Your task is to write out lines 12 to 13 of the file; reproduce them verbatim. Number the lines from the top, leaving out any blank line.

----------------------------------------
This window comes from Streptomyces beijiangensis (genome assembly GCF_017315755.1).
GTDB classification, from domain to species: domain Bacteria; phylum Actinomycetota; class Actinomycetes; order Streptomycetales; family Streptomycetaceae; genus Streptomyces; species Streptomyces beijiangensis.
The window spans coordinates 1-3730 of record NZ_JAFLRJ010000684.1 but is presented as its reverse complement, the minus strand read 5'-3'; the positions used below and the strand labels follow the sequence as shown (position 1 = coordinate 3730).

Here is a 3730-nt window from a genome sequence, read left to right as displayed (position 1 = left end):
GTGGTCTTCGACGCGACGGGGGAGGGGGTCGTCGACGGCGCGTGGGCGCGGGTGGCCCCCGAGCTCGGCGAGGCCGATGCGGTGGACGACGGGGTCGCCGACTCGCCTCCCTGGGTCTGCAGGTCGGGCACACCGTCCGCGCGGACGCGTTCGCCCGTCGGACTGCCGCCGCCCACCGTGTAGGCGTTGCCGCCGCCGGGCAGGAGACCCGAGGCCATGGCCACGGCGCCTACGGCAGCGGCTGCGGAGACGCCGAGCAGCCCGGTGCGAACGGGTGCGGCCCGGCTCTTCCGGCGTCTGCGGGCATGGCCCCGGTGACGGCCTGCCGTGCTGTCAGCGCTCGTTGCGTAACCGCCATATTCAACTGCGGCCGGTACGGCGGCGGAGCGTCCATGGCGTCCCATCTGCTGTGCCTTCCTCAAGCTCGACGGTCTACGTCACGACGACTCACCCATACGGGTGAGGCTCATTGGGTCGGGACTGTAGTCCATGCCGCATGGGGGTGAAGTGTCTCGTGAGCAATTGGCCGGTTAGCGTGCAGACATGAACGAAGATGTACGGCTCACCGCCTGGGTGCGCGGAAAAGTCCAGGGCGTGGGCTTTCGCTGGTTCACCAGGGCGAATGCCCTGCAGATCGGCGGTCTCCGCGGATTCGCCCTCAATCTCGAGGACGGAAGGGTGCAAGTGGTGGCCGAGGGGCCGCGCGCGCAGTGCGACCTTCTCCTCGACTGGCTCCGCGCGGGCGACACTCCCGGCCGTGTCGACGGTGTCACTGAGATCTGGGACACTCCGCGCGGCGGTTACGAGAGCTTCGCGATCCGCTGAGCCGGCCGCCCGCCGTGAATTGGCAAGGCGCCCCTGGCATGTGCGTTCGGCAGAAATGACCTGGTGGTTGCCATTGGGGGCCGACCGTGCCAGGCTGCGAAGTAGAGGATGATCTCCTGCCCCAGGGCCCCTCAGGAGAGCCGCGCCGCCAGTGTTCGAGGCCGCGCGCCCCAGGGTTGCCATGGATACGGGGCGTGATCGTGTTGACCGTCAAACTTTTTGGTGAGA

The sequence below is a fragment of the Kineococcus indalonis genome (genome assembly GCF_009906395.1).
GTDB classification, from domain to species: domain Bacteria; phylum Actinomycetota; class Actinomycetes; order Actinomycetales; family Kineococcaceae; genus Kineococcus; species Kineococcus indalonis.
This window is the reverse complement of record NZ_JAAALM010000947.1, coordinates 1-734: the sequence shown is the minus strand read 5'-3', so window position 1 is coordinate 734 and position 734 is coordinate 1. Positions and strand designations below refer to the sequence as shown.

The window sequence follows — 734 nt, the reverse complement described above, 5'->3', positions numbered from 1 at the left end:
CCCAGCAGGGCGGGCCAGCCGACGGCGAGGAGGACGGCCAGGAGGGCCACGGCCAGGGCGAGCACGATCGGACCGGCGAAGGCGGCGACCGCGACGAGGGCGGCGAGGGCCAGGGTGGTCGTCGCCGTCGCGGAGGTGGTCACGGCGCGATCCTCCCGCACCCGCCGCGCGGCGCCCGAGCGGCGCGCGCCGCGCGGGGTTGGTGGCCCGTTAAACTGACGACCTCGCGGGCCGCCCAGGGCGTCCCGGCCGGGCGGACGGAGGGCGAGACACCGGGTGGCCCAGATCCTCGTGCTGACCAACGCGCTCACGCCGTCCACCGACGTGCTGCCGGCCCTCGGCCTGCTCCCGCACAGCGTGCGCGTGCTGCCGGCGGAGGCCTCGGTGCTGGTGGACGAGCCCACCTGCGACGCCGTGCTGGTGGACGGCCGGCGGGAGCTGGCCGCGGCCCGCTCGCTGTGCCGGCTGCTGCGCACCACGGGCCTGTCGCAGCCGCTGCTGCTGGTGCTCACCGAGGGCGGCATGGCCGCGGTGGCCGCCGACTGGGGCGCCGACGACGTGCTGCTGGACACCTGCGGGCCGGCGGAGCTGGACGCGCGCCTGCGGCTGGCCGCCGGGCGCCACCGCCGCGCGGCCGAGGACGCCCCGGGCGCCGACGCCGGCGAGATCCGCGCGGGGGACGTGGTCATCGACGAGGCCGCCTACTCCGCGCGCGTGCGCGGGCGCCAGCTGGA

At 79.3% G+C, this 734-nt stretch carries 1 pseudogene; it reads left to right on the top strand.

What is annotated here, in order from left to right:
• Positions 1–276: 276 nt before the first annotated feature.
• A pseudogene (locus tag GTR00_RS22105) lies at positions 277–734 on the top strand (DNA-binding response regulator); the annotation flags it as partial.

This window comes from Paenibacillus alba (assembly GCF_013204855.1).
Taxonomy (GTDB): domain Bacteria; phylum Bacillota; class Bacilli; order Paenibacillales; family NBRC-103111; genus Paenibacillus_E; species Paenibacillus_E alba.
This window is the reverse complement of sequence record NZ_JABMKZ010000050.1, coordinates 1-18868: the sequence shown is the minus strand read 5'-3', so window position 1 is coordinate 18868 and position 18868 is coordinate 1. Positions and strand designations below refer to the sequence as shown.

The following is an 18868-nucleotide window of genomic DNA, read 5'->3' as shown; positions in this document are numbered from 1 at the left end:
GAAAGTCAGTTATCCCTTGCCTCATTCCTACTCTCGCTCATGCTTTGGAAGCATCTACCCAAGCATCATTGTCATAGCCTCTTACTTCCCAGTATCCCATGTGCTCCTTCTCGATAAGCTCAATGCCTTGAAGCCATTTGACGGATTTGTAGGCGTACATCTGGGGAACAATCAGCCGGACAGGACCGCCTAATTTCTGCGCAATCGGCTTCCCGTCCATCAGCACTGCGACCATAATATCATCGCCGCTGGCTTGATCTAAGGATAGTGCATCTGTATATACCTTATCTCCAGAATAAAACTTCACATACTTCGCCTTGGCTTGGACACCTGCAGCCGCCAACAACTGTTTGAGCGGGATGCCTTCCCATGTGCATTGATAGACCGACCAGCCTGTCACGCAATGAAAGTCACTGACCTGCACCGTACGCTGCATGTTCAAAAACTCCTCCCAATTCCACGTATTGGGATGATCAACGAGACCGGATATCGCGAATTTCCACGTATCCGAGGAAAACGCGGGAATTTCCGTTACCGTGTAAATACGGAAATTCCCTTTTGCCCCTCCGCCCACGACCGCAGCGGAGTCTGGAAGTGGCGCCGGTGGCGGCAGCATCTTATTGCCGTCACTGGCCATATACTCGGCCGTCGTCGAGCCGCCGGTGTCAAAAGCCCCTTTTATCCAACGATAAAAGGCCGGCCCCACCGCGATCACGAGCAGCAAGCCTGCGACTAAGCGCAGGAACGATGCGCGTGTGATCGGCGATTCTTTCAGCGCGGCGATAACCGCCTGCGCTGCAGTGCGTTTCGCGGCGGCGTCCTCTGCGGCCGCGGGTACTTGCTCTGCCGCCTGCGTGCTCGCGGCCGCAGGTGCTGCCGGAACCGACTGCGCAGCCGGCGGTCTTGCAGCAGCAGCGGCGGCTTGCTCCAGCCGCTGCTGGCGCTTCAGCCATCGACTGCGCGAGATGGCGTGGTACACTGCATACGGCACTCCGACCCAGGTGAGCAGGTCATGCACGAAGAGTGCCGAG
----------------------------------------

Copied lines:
What is annotated here, in order from left to right:
• Positions 1–276: 276 nt before the first annotated feature.